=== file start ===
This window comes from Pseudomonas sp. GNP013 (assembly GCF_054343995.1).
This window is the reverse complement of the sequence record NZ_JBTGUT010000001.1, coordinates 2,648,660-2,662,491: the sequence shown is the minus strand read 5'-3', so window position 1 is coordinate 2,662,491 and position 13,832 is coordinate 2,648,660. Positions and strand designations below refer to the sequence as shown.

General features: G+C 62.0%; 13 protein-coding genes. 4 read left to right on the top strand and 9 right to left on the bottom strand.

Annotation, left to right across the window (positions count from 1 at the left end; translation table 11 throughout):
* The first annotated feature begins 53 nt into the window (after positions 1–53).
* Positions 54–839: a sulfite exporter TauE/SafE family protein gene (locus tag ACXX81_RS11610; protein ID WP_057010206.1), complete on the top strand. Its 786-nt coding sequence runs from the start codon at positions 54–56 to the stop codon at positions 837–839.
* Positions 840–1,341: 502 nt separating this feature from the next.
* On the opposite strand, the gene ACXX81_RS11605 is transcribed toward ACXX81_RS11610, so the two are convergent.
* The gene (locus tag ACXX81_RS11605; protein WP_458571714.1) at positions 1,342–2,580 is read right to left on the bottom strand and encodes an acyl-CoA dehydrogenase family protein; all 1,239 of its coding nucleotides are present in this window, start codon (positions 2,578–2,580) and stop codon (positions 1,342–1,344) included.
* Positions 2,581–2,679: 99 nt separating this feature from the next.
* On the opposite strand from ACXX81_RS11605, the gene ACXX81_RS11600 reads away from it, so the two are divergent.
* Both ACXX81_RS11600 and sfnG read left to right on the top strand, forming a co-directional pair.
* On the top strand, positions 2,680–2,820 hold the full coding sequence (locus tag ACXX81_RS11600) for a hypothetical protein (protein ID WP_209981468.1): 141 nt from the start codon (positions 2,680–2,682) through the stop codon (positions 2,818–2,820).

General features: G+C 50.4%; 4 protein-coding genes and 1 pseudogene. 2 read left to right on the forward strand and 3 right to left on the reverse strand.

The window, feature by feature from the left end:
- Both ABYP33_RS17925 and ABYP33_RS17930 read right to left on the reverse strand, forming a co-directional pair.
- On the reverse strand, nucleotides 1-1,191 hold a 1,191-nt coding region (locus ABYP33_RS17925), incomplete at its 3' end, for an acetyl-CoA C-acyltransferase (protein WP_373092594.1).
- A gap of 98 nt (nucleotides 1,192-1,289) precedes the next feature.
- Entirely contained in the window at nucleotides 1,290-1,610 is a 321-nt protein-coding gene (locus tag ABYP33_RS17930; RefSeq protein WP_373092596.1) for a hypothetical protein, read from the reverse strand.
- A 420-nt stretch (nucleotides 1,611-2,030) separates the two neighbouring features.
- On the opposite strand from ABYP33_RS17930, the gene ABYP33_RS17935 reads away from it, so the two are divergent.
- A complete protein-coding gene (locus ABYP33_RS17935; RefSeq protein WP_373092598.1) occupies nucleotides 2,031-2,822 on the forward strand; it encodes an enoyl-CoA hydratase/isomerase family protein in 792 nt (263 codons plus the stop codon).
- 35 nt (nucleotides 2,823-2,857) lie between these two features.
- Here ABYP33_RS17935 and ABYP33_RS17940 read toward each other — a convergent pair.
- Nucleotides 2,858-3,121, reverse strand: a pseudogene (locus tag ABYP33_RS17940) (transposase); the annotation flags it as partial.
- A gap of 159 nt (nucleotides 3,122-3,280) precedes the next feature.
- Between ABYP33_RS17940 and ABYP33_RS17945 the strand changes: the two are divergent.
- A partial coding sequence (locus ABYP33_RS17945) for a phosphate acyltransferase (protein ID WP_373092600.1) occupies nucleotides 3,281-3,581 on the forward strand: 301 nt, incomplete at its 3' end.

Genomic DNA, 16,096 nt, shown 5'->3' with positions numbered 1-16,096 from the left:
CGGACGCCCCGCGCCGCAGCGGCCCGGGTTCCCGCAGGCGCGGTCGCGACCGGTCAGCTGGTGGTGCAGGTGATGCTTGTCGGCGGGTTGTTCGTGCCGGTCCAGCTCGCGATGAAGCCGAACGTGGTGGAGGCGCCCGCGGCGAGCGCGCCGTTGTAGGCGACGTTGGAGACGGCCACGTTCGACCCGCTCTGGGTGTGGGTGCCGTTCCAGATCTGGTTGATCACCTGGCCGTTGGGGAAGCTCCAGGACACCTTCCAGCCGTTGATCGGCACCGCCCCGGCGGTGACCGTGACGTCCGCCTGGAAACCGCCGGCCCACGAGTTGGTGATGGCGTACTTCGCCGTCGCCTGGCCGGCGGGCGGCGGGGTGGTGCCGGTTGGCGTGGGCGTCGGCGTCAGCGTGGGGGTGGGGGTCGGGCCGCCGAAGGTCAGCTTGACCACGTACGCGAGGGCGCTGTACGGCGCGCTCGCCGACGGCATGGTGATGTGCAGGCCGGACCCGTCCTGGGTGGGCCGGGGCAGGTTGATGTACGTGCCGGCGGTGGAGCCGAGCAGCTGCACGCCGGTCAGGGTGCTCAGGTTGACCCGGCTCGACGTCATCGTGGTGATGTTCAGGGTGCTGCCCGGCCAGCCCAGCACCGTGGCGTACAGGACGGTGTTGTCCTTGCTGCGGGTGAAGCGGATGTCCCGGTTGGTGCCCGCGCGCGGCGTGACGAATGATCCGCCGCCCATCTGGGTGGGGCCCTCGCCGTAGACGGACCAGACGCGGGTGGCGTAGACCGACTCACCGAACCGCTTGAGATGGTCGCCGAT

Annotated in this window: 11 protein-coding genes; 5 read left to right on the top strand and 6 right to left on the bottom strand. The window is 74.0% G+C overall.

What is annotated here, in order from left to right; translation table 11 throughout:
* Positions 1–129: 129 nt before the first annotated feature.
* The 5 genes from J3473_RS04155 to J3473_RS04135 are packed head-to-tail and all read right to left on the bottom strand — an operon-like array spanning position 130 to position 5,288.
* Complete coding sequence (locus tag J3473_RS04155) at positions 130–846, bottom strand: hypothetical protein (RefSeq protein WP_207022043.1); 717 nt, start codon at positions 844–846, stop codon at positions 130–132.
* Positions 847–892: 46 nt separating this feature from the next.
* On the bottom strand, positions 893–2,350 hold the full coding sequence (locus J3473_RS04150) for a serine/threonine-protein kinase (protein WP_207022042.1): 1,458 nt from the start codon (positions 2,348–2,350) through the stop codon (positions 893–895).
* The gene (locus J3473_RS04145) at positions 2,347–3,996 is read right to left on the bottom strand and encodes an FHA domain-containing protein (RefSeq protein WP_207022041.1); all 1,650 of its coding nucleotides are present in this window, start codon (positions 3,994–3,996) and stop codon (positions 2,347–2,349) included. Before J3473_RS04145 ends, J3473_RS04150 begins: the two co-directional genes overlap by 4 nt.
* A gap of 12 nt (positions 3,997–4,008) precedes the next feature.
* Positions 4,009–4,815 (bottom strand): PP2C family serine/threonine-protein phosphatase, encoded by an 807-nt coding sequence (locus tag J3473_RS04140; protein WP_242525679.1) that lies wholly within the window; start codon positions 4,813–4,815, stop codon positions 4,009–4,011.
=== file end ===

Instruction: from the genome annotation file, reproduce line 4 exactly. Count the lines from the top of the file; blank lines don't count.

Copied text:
Annotation, left to right across the window (positions count from 1 at the left end; translation table 11 throughout):